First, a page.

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Screening for depression – what happens next?

Gillian Morrison

Depression in people with diabetes is a major health problem, with up to 30% of people with diabetes affected (Katon et al, 2004). Considering the impact of untreated depression on wellbeing, family relationships and motivation to self-manage diabetes, it is not surprising that research indicates that people who have both diabetes and depression have poorer glycaemic control than those with diabetes who do not have a low mood disorder (Lustman and Clouse, 2005). A vicious circle occurs as adherence to medication and dietary regimens is more difficult for people with depression, which leads to poor glycaemic control, intensifying symptoms of low mood. If depression is addressed, glycaemic control is enhanced and mood and quality of life is significantly improved (Lustman and Clouse, 2005).

Screening for depression
In 2009, NICE guidance was published to support healthcare professionals (HCPs) to recognise and treat depression in diabetes. Furthermore, as part of the primary care Quality and Outcomes Framework (QOF), people with diabetes were to be asked two validated screening questions for depression.

Despite the mammoth problem, NICE (2012) has recently recommended that the DEP1 indicator, which encouraged primary care to screen all individuals with diabetes for depression, should be scrapped. So, what is going on? It would seem that, although screening does produce some positive results, the number of positive cases was so small that the value of screening was called to account (Burton et al, 2013). The question is, if depression is really so prevalent in people with diabetes as the research suggests, why did the DEP1 indicator for depression in those with a chronic illness fail so spectacularly that it has actually been taken out of QOF in 2013/14?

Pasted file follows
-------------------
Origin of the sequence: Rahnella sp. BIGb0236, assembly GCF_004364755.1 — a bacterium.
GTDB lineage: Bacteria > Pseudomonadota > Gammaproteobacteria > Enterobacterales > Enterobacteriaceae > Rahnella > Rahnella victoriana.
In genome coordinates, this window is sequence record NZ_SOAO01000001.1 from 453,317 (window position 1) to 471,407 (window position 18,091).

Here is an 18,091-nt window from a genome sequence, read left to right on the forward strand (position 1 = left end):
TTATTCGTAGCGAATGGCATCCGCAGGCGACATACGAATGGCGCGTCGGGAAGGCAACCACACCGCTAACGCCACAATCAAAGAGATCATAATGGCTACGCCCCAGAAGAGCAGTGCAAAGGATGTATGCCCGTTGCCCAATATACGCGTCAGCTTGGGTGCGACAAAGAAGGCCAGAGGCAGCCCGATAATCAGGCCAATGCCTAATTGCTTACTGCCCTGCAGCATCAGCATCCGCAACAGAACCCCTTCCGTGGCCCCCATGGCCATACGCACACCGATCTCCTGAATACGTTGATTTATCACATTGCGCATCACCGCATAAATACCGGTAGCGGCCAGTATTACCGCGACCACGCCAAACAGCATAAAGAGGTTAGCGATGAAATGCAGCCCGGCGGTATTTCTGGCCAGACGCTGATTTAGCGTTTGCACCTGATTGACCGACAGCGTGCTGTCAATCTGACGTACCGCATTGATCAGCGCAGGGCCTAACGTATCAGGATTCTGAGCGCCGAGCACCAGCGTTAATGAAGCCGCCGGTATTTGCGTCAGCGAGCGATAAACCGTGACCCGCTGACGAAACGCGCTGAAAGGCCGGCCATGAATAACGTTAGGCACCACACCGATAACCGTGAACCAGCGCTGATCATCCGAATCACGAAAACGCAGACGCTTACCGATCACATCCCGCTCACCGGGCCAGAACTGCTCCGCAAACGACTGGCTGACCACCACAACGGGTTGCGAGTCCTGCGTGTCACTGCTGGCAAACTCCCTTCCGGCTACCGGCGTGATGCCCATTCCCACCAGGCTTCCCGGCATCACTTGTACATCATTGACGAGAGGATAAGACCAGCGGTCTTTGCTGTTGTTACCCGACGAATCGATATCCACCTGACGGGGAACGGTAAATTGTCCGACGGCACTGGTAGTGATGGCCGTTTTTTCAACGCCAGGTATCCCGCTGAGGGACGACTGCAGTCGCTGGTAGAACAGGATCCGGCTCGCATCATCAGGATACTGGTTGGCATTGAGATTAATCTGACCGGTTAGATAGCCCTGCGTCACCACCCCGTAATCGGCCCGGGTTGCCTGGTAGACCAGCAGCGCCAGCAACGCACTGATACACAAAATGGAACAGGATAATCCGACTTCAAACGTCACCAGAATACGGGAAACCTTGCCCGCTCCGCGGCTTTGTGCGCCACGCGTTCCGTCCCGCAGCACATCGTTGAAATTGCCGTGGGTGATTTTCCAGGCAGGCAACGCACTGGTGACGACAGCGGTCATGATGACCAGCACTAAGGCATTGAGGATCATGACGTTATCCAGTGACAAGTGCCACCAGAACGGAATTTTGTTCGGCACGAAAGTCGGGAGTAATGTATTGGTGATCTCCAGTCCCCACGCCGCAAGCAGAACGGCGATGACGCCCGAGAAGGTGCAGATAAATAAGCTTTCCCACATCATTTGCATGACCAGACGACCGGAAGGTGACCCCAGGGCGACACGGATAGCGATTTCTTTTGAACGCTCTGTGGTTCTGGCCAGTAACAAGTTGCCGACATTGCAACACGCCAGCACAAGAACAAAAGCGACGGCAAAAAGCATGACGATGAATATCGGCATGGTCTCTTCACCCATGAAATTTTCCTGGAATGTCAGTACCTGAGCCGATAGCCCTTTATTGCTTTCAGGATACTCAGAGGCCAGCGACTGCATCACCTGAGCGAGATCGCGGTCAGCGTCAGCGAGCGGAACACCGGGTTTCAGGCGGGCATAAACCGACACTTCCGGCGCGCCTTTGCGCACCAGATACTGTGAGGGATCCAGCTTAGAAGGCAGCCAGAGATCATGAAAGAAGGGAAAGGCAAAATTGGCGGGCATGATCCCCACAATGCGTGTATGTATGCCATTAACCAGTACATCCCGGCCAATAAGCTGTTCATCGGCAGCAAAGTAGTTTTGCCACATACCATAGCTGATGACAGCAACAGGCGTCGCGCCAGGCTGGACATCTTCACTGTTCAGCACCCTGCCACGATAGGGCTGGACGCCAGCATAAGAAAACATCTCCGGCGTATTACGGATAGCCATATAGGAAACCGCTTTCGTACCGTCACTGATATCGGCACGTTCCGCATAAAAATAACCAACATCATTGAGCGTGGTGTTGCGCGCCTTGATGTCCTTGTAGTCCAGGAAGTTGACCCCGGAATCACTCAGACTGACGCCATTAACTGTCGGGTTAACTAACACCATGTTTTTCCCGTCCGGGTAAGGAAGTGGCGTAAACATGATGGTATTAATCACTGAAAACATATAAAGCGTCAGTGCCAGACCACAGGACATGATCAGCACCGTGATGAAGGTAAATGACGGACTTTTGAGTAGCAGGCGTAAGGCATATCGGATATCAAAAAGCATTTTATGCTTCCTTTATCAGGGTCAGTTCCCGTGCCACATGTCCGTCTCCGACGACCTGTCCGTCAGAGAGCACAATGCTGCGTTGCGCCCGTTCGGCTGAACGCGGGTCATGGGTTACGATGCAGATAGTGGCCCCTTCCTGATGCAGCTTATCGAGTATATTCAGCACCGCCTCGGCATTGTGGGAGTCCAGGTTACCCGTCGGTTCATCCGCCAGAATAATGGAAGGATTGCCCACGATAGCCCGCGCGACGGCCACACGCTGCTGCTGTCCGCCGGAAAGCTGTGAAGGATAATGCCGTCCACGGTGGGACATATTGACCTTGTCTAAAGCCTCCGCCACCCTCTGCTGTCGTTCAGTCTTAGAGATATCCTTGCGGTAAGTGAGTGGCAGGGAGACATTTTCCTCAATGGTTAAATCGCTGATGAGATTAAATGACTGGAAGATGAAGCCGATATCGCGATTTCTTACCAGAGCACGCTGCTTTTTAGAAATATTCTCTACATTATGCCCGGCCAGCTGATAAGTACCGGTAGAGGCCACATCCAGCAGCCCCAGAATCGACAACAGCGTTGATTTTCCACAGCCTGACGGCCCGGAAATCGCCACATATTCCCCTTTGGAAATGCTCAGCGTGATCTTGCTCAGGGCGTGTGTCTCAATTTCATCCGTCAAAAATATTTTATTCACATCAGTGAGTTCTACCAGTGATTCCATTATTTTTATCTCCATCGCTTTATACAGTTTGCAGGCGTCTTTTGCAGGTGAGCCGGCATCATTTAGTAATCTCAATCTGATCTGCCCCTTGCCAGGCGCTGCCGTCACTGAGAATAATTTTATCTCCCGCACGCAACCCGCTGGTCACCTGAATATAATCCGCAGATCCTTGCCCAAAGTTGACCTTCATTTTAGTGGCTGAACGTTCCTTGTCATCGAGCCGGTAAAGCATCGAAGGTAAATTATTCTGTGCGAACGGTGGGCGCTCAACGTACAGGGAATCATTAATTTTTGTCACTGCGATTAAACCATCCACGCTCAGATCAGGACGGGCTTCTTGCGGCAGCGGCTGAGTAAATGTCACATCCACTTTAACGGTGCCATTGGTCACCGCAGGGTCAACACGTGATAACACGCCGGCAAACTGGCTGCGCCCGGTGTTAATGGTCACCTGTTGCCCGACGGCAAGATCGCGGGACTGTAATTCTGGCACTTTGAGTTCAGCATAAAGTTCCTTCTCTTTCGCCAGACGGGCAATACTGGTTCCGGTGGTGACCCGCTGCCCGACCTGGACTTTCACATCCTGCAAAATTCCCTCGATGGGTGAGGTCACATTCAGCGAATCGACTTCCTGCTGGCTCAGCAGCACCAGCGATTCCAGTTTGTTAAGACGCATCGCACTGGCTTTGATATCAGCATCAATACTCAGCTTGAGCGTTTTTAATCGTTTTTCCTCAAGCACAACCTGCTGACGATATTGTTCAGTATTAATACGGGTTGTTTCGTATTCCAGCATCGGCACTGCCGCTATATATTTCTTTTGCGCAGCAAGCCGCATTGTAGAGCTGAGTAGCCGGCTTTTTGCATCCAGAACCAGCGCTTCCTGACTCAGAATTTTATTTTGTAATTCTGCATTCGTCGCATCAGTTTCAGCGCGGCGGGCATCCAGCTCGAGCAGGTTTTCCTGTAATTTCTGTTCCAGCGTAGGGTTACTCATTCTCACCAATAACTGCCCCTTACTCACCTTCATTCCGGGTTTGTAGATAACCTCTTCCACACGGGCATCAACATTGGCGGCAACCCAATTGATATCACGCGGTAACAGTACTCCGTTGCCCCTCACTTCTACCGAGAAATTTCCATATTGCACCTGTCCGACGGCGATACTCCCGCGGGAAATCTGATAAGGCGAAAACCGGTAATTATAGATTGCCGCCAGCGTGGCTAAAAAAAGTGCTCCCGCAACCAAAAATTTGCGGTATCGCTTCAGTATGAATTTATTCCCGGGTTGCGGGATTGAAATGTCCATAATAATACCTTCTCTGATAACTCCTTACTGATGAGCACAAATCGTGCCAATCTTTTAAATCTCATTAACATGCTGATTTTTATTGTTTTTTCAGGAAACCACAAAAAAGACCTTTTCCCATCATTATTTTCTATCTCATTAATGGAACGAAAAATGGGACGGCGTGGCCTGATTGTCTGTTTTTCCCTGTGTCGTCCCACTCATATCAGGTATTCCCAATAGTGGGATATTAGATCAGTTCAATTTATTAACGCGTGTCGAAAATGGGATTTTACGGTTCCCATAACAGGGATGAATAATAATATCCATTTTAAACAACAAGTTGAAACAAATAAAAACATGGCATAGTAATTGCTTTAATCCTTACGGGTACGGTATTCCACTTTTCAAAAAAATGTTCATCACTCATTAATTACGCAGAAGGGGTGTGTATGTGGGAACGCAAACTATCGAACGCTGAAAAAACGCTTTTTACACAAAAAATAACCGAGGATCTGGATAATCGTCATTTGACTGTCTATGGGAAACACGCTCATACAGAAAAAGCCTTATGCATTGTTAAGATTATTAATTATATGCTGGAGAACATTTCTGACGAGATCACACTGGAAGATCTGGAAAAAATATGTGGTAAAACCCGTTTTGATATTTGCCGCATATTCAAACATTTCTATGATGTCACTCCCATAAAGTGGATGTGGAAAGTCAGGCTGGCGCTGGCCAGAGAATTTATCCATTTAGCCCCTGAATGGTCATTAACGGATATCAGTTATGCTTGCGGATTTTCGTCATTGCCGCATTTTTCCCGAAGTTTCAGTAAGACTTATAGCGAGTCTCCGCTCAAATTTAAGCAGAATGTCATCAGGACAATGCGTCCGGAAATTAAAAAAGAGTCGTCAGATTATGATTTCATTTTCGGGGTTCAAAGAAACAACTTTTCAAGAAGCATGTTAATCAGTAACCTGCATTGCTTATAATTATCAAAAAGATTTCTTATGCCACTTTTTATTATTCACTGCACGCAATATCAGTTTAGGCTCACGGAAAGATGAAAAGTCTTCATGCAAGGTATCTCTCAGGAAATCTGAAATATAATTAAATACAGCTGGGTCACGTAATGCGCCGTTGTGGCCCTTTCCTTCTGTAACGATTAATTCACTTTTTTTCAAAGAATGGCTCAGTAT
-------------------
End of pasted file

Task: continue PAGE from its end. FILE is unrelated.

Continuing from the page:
There could be a number of plausible explanations, starting with the obvious danger of transferring research findings directly into clinical practice, without testing it with a pilot study first. In the context of a complex chronic disease appointment, depression screening questions may actually seem out of context to the patient, who may feel very uncomfortable giving a positive answer, especially if the screening questions are delivered in an automated fashion as part of a tick-box exercise. If the patient gives a positive response, the healthcare professional then needs the skills to filter out false-positive results. Also many HCPs are wary of discussing depression due to time constraints of a routine appointment. Even once identified, review and intensification of treatment for depression is often inadequate.

Common-sense approach
So, where do we go from here? Perhaps we merely need to apply a common-sense approach to the issue and start to practice what we preach: holistic, individualised care. Use of depression tools can compromise the relationship between the person with diabetes and HCP, threatening holistic practice and intuition. Nonetheless, all HCPs working in diabetes need to be vigilant for signs of low mood and depression. We need to feel confident exploring how low mood impacts on an individual’s life and diabetes self-management and we should all have the skills to recognise and discuss this in routine consultations. It is essential that low mood is put in such a way that the person with diabetes is comfortable seeking help. Let us not forget that life for those affected with depression is miserable enough, without the added burden of poorly controlled diabetes.